Jed Allen

Born: Boston on 14 October 1942

Passed away: Tempe on 10 April 2016

Aged: 73 years

Funeral Date: 29 May 2016

Service Details

We will celebrate the life of Jed Allen—poet, musician and teacher—on Sunday, May 29th from 5-10 pm at 2028 E Radcliffe Drive, Tempe, AZ. Family, friends and colleagues are invited to share memories, read poems, and play music in celebration of Jed’s memory and of one another.

The Story

Jed Allen (James Edward Allen, III) of Tempe, AZ passed away on April 10, 2016. He was 73. Jed was born October 14, 1942 in Boston, MA, to James Edward Allen, Jr. and Florence Pell Miller. His childhood and teen years were spent in Albany, NY, where he graduated from Milne High School in 1960. He went on to attend Goddard College in Vermont, and later earned his Masters of Fine Arts degree from Vermont College. He taught at Phoenix College, where he eventually served as Director of the Creative Writing department until his retirement in 2013. His colleagues have set up a memorial scholarship there in his name.

A brilliant poet and an accomplished musician, Jed is the author of The Fear of Algebra, and performed with a number of musical groups, including The Blues Connection, House of Blue Lights and The Blue Shadows. His love for words and music were a gift that he gave to the community around him, attending and participating in regular poetry readings, and sharing with his many friends, colleagues and family. He is survived by his twin sister, four adult children, eight grandchildren, and beloved cat.

Donations for the Jed Allen Memorial Scholarship can be mailed to Maricopa Community Colleges Foundation, 2449 W 14th Street, Tempe, Arizona, 85281.



I dreamed you sitting on a rock
in southern sun with your healer's sack
and two doves peering from your birdcage chest.
Strange. And the pale painted sea stretching uneasily.

There is no story, counselor. Instead
this rough wooden stage, with ladders
trailing down. I can only show you stuttered
vignettes that play obsessively
over the splintered boards of my palms
by candlelight.

Teach me to love. How to hold my hands.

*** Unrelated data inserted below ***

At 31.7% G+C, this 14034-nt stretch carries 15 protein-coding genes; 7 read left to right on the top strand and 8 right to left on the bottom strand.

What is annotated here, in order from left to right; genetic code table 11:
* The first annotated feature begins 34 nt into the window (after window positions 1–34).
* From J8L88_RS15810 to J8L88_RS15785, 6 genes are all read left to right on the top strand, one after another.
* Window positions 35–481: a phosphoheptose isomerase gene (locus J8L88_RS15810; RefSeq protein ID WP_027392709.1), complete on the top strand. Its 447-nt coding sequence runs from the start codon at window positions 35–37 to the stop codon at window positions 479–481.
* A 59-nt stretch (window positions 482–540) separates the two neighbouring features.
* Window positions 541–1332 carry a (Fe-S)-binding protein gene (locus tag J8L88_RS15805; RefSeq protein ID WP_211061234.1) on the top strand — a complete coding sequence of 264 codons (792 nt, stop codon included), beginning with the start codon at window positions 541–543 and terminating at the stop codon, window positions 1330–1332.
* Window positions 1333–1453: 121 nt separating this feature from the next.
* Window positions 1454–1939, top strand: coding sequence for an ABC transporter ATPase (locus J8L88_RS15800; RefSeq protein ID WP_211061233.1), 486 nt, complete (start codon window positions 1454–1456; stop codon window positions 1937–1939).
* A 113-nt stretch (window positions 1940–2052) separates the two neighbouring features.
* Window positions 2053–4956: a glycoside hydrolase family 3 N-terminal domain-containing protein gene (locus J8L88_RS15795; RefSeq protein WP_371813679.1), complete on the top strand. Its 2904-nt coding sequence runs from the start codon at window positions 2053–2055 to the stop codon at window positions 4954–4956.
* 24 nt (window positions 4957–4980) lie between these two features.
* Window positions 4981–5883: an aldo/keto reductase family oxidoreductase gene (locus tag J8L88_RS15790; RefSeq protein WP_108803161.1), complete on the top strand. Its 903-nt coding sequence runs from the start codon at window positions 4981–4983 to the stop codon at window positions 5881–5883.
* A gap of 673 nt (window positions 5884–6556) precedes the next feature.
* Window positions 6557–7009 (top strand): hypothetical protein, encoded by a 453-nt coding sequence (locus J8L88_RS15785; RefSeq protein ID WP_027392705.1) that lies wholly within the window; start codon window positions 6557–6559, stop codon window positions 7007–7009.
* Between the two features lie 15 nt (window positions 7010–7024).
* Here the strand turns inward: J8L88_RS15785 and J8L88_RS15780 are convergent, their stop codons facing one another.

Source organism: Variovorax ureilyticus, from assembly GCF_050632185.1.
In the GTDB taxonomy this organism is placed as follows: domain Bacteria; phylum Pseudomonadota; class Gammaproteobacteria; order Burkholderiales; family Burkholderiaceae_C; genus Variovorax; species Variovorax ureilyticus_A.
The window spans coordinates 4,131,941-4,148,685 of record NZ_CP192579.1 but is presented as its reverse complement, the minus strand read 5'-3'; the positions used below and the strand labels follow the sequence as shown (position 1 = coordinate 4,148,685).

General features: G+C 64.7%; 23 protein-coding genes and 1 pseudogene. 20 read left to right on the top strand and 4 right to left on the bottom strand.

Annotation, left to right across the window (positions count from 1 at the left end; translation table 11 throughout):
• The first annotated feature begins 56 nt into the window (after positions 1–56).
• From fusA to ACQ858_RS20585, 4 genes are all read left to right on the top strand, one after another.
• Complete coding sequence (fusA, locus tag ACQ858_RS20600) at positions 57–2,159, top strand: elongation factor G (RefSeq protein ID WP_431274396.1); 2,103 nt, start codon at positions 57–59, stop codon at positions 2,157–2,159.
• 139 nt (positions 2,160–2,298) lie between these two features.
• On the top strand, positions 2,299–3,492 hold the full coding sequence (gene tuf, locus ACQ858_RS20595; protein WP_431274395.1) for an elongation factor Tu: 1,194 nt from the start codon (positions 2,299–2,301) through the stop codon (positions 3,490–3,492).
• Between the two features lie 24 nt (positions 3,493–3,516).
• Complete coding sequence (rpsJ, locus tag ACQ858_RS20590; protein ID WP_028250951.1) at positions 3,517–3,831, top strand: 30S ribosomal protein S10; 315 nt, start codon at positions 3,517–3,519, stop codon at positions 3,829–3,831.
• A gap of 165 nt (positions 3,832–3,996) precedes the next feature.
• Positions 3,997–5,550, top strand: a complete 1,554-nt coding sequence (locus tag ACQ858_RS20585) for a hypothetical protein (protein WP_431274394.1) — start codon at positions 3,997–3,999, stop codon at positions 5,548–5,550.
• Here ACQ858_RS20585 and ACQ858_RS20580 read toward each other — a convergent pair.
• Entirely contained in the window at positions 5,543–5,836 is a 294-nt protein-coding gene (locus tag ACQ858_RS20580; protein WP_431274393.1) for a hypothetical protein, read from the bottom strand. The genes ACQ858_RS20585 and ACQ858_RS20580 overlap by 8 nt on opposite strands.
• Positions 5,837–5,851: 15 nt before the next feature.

I need that boy voice slipping
its shy tongue into the briny ears of the world,
oldest voice, not mine, no, nothing's mine, I've
a dozen names and not one mine, one dozen clappers
crowd the bell, call, wavering Ye Ye YES --
Soledad, look at Borborygmus dance!
Light a Candle

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It was a great pleasure to be in Jed's poetry class. A friend of mine and I saw him perform a commissioned poem once about an art piece in Scottsdale. The art was good, and his poem was almost as good, and to my mind his poem was head and shoulders above all the other art-inspired poems we heard that night. He performed it well, he had an excellent deep voice. Afterwards, he was still apprehensive about it. That vulnerability was probably why he was such a good poet. I'm glad to have had him for a teacher.

Jillian St Andre


Jed and I were neighbors and close friends during the last few years of high school in Albany NY. We lost contact after leaving for college, I’m not the least bit surprised his life turned out as it did, with his focus on the arts. He was always a free spirit, who had the wisdom to never measure success or happiness by the size of a bank account. If he was the same person as an adult that he was in high school, I have no doubt he enjoyed his life, his family, and his friends. That’s what matters most. It was a pleasure to have known him. Jack Fenimore

Jack Fenimore


Been missin' the blues at Amano's and sitting in the booth so close to the group, that we were practically part of the ensemble. Jed loved it so when the audience was in sinc and appreciating his music.

Pamela Reay


I remember being brand new to PC and Jed sent out an email calling us to gather. He played "Blues at Amano's" on Baseline. Once, I went and saw him perform. It's rare that we get to see our colleagues in such soulful glow.

Dawn Klecka


Thanks for sharing this. It's a great song, isn't it?

Justin Allen